All About Malaysia's Import Duty - DHL Express MY

3 mins
facebook sharing button
twitter sharing button
linkedin sharing button
Smart Share Buttons Icon Share

Import duty, also referred to as Customs Duty, is a duty charge imposed on goods entering Malaysia from oversea via road, sea, or air. This duty, along with excise duty and sales tax, contributes to the overall charges on imported items.

Import Duty Rates

Import duty is charged either on an ad valorem basis (as a percentage of the value of the goods) or on a specific basis (as a fixed sum of money per unit).


Ad Valorem

Import duties are calculated as a fixed percentage of the value of the goods, ranging from 0% to 60%. For example, if the rate is 20% and the value is RM 10,000, the duty would be RM 2,000.

Examples of goods:

HS Code

Description of goods

Rate of Duty

0810.90.20 00 



1604.31.00 00



1704.90.20 00

White chocolate


2103.90.11 00

Chilli sauce 


2201.10.10 00 

Mineral waters


4818.10.00 00

Toilet paper


6211.43.10 00 

Surgical gowns


Specific Basis

Import duties are a fixed sum per unit or quantity of goods, regardless of their value. For example, if the rate is RM 5 per kilogram, the duty would be RM 500 for importing 100 kilograms.

Examples of goods:

HS Code

Description of goods

Rate of Duty

2204.10.00 00

Sparkling wine


2402.20.20 00

Clove cigarettes

RM0.20 per stick

2206.00.20 00


RM25.50 per 100% vol. per litre

You can refer to the Customs Duties Order 2022 to view a comprehensive list of goods and their corresponding import duty rates, or you could also learn about the import duty applies to you good when you verify your goods HS code, customs paperwork, and landed cost using DHL MyGTS. 


Certain individuals and goods are eligible for import duty exemptions. You can refer to the Customs Duties (Exemption) Order 2017 to determine eligibility and specific goods exempted.

Here is a guide to navigate the table of exemptions:

2nd Column: Individuals or organizations who are eligible for the exemption mentioned in the 3rd column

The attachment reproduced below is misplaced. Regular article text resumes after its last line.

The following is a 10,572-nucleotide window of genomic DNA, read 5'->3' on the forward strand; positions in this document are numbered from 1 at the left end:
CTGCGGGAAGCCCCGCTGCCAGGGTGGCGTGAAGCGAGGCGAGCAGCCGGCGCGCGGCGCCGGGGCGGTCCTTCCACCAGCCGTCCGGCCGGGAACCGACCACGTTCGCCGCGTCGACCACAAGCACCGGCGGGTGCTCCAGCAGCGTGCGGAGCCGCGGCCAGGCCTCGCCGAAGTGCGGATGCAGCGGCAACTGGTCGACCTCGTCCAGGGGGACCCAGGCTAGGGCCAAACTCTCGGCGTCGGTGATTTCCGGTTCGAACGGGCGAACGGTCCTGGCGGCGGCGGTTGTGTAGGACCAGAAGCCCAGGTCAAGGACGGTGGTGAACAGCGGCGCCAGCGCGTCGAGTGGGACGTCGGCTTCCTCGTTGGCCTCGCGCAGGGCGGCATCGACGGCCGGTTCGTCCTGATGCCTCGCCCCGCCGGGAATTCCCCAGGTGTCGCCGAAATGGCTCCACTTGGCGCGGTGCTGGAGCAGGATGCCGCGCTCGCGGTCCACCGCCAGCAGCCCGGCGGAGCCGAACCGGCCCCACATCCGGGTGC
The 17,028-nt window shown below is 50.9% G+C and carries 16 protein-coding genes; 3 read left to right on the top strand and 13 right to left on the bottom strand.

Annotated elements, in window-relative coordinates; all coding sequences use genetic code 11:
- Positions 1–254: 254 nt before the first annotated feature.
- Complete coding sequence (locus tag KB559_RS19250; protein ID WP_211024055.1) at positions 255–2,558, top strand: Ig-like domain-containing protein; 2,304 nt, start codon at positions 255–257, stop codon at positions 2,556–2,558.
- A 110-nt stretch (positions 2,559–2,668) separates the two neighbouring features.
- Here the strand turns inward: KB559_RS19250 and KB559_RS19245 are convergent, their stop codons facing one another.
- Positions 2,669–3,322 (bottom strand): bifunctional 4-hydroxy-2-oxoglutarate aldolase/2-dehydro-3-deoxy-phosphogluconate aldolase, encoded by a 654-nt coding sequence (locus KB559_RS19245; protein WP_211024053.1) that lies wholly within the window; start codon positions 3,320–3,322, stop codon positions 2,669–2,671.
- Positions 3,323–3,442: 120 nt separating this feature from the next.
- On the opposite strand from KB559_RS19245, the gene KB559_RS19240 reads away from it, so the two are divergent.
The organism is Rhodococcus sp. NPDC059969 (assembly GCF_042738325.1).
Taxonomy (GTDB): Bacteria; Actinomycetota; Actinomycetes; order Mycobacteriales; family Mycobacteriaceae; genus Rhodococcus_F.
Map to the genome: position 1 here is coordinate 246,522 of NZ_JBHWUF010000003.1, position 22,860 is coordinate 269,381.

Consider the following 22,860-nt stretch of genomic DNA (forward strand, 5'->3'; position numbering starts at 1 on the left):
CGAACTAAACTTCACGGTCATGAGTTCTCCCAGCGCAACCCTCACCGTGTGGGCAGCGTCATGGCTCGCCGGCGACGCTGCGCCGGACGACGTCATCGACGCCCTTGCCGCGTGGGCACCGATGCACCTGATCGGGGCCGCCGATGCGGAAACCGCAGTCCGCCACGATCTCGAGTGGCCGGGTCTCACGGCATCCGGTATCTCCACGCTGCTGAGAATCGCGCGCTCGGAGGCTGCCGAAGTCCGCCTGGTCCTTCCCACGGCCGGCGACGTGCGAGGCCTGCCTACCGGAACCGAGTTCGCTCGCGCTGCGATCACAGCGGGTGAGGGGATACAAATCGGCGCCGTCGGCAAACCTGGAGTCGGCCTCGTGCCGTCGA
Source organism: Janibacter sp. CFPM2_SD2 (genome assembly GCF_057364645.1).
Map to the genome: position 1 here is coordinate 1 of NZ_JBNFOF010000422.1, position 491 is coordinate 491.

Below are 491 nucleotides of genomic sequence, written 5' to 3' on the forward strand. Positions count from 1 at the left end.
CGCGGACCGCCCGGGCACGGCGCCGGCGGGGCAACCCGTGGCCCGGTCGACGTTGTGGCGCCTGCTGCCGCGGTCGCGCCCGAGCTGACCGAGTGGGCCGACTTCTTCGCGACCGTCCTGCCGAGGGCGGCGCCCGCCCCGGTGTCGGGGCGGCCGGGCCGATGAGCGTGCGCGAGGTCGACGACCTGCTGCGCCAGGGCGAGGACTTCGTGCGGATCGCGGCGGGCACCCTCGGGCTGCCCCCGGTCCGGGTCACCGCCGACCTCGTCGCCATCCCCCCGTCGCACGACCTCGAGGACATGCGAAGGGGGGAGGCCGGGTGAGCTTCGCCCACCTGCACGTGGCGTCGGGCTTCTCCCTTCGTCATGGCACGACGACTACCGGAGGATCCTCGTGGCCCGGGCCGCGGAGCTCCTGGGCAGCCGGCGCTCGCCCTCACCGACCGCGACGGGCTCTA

3rd Column: Goods eligible for exemption

4th Column: Exemptions conditions for mentioned goods

5th Column: Individuals responsible for furnishing exemptions certificates

The import duty exemption will be granted once the proper customs officer approves the certificate.


To determine the import duty on your imported goods, you need two key pieces of information:

  1. HS Code (a code that identifies the type of goods)

  2. Import Duty Rate

Step 1: Identify the HS Code

Begin by determining the precise HS code for your products. This can be done through the tariff searching tool by Malaysia's official customs or DHL customs tool, MyGTS.

Step 2: Calculate the Import Duty

To calculate the import duty, multiply the CIF value (total sum of cost, insurancem and freight) by the import duty rate.

The formula looks like:

(Cost + Insurance + Freight) x Import Rate = Import Duty

Import duty rate varies by goods. Check the rate on JKDM's site using the HS code or get a quick estimate from DHL MyGTS.


CIF value x Import Duty Rate = Import Duty


Goods: Pocket Motorcycle

HS Code:

Import Duty Rate: 30%


RM 5,000 × 30% = RM 1,500

Import duty of pocket motorcycle



After making the necessary declarations using the Customs Import Declaration Form No. 1 (K1 form), you must promptly settle the assessed import duty for the goods to be released from customs control.

There are 2 payment methods for import duty:

1. Over the Counter (at Customs Import Offices)

Importers have the option to make payments directly at customs import offices. 

2. Third-Party Appointed Platforms

Using third-party platforms for payment is another option. Service providers like ePayment, eDagangNet, and similar entities make import duty payments secure and efficient.

However, in most cases, the payment process is facilitated by an appointed customs agent. Once the shipper provides all the necessary shipment documents, the agent can efficiently handle the payment on behalf of the importer.